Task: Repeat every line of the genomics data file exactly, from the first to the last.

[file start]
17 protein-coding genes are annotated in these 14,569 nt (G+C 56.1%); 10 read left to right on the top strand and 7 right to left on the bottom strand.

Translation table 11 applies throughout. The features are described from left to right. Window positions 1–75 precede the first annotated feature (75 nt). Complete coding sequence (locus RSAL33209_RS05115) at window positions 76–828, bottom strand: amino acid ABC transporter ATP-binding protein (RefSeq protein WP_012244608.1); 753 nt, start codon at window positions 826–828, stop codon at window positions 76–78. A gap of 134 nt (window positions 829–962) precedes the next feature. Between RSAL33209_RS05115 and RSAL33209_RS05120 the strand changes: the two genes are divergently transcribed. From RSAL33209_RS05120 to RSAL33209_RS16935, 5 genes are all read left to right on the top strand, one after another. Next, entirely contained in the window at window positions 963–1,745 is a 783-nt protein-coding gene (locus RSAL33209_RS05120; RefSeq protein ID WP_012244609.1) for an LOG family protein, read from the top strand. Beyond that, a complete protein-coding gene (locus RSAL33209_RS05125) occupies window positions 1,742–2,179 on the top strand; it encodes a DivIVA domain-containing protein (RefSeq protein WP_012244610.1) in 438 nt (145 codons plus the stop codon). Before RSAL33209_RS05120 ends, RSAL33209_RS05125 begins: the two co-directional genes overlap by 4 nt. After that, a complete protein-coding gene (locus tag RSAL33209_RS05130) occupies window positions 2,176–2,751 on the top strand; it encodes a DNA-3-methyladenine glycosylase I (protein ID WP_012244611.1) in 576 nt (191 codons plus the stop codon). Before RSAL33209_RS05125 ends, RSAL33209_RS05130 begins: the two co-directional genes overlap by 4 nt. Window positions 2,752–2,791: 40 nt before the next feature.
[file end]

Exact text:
17 protein-coding genes are annotated in these 14,569 nt (G+C 56.1%); 10 read left to right on the top strand and 7 right to left on the bottom strand.

Translation table 11 applies throughout. The features are described from left to right. Window positions 1–75 precede the first annotated feature (75 nt). Complete coding sequence (locus RSAL33209_RS05115) at window positions 76–828, bottom strand: amino acid ABC transporter ATP-binding protein (RefSeq protein WP_012244608.1); 753 nt, start codon at window positions 826–828, stop codon at window positions 76–78. A gap of 134 nt (window positions 829–962) precedes the next feature. Between RSAL33209_RS05115 and RSAL33209_RS05120 the strand changes: the two genes are divergently transcribed. From RSAL33209_RS05120 to RSAL33209_RS16935, 5 genes are all read left to right on the top strand, one after another. Next, entirely contained in the window at window positions 963–1,745 is a 783-nt protein-coding gene (locus RSAL33209_RS05120; RefSeq protein ID WP_012244609.1) for an LOG family protein, read from the top strand. Beyond that, a complete protein-coding gene (locus RSAL33209_RS05125) occupies window positions 1,742–2,179 on the top strand; it encodes a DivIVA domain-containing protein (RefSeq protein WP_012244610.1) in 438 nt (145 codons plus the stop codon). Before RSAL33209_RS05120 ends, RSAL33209_RS05125 begins: the two co-directional genes overlap by 4 nt. After that, a complete protein-coding gene (locus tag RSAL33209_RS05130) occupies window positions 2,176–2,751 on the top strand; it encodes a DNA-3-methyladenine glycosylase I (protein ID WP_012244611.1) in 576 nt (191 codons plus the stop codon). Before RSAL33209_RS05125 ends, RSAL33209_RS05130 begins: the two co-directional genes overlap by 4 nt. Window positions 2,752–2,791: 40 nt before the next feature.